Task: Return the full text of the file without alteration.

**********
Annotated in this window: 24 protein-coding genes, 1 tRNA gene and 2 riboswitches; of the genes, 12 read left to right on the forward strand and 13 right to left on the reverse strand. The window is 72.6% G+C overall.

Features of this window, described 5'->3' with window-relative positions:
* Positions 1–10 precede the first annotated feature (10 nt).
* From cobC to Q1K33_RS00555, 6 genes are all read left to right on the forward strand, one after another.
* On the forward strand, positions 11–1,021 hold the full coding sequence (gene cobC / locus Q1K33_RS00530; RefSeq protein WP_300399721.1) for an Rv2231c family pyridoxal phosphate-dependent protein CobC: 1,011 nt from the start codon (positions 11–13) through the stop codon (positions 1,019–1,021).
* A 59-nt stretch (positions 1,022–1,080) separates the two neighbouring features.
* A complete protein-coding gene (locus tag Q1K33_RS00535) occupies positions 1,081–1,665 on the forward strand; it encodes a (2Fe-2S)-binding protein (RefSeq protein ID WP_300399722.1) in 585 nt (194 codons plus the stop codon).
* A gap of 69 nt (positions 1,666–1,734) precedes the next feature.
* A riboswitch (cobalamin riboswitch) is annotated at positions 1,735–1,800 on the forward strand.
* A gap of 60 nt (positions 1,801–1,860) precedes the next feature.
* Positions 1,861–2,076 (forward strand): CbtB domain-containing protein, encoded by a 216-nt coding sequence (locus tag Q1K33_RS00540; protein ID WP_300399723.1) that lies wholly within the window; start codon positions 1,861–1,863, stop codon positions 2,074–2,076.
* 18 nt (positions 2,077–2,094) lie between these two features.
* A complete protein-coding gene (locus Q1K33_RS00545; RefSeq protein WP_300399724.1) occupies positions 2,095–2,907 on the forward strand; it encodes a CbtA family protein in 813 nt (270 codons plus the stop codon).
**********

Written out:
Annotated in this window: 24 protein-coding genes, 1 tRNA gene and 2 riboswitches; of the genes, 12 read left to right on the forward strand and 13 right to left on the reverse strand. The window is 72.6% G+C overall.

Features of this window, described 5'->3' with window-relative positions:
* Positions 1–10 precede the first annotated feature (10 nt).
* From cobC to Q1K33_RS00555, 6 genes are all read left to right on the forward strand, one after another.
* On the forward strand, positions 11–1,021 hold the full coding sequence (gene cobC / locus Q1K33_RS00530; RefSeq protein WP_300399721.1) for an Rv2231c family pyridoxal phosphate-dependent protein CobC: 1,011 nt from the start codon (positions 11–13) through the stop codon (positions 1,019–1,021).
* A 59-nt stretch (positions 1,022–1,080) separates the two neighbouring features.
* A complete protein-coding gene (locus tag Q1K33_RS00535) occupies positions 1,081–1,665 on the forward strand; it encodes a (2Fe-2S)-binding protein (RefSeq protein ID WP_300399722.1) in 585 nt (194 codons plus the stop codon).
* A gap of 69 nt (positions 1,666–1,734) precedes the next feature.
* A riboswitch (cobalamin riboswitch) is annotated at positions 1,735–1,800 on the forward strand.
* A gap of 60 nt (positions 1,801–1,860) precedes the next feature.
* Positions 1,861–2,076 (forward strand): CbtB domain-containing protein, encoded by a 216-nt coding sequence (locus tag Q1K33_RS00540; protein ID WP_300399723.1) that lies wholly within the window; start codon positions 1,861–1,863, stop codon positions 2,074–2,076.
* 18 nt (positions 2,077–2,094) lie between these two features.
* A complete protein-coding gene (locus Q1K33_RS00545; RefSeq protein WP_300399724.1) occupies positions 2,095–2,907 on the forward strand; it encodes a CbtA family protein in 813 nt (270 codons plus the stop codon).